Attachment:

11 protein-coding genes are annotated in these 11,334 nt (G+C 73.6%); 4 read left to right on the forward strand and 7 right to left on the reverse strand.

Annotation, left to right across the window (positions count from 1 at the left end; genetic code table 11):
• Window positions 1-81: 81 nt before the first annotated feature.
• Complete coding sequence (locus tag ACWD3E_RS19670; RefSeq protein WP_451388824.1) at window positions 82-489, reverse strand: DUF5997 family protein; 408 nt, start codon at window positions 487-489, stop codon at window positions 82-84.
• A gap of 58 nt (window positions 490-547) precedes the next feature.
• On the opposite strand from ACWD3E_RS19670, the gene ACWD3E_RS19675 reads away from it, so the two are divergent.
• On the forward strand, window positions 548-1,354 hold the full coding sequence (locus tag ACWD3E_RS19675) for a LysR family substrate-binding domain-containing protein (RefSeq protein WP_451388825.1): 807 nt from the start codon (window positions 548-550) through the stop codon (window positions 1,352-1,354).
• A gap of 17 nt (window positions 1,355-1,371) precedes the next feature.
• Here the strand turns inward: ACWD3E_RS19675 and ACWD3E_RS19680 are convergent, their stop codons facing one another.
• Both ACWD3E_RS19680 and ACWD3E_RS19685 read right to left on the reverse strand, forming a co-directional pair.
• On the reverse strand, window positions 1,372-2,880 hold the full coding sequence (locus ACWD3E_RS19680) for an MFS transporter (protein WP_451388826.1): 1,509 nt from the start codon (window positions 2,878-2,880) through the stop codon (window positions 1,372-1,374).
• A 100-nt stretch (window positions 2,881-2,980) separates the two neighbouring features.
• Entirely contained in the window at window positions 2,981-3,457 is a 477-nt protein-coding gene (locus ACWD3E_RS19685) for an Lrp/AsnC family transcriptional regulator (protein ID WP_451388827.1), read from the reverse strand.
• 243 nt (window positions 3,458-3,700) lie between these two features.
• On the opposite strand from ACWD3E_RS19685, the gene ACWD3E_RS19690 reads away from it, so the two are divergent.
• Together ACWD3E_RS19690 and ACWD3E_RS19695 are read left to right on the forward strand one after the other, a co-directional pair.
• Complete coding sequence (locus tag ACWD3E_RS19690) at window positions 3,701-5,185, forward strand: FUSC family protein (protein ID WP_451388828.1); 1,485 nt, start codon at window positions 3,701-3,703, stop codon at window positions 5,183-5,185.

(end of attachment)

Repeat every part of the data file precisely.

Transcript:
11 protein-coding genes are annotated in these 11,334 nt (G+C 73.6%); 4 read left to right on the forward strand and 7 right to left on the reverse strand.

Annotation, left to right across the window (positions count from 1 at the left end; genetic code table 11):
• Window positions 1-81: 81 nt before the first annotated feature.
• Complete coding sequence (locus tag ACWD3E_RS19670; RefSeq protein WP_451388824.1) at window positions 82-489, reverse strand: DUF5997 family protein; 408 nt, start codon at window positions 487-489, stop codon at window positions 82-84.
• A gap of 58 nt (window positions 490-547) precedes the next feature.
• On the opposite strand from ACWD3E_RS19670, the gene ACWD3E_RS19675 reads away from it, so the two are divergent.
• On the forward strand, window positions 548-1,354 hold the full coding sequence (locus tag ACWD3E_RS19675) for a LysR family substrate-binding domain-containing protein (RefSeq protein WP_451388825.1): 807 nt from the start codon (window positions 548-550) through the stop codon (window positions 1,352-1,354).
• A gap of 17 nt (window positions 1,355-1,371) precedes the next feature.
• Here the strand turns inward: ACWD3E_RS19675 and ACWD3E_RS19680 are convergent, their stop codons facing one another.
• Both ACWD3E_RS19680 and ACWD3E_RS19685 read right to left on the reverse strand, forming a co-directional pair.
• On the reverse strand, window positions 1,372-2,880 hold the full coding sequence (locus ACWD3E_RS19680) for an MFS transporter (protein WP_451388826.1): 1,509 nt from the start codon (window positions 2,878-2,880) through the stop codon (window positions 1,372-1,374).
• A 100-nt stretch (window positions 2,881-2,980) separates the two neighbouring features.
• Entirely contained in the window at window positions 2,981-3,457 is a 477-nt protein-coding gene (locus ACWD3E_RS19685) for an Lrp/AsnC family transcriptional regulator (protein ID WP_451388827.1), read from the reverse strand.
• 243 nt (window positions 3,458-3,700) lie between these two features.
• On the opposite strand from ACWD3E_RS19685, the gene ACWD3E_RS19690 reads away from it, so the two are divergent.
• Together ACWD3E_RS19690 and ACWD3E_RS19695 are read left to right on the forward strand one after the other, a co-directional pair.
• Complete coding sequence (locus tag ACWD3E_RS19690) at window positions 3,701-5,185, forward strand: FUSC family protein (protein ID WP_451388828.1); 1,485 nt, start codon at window positions 3,701-3,703, stop codon at window positions 5,183-5,185.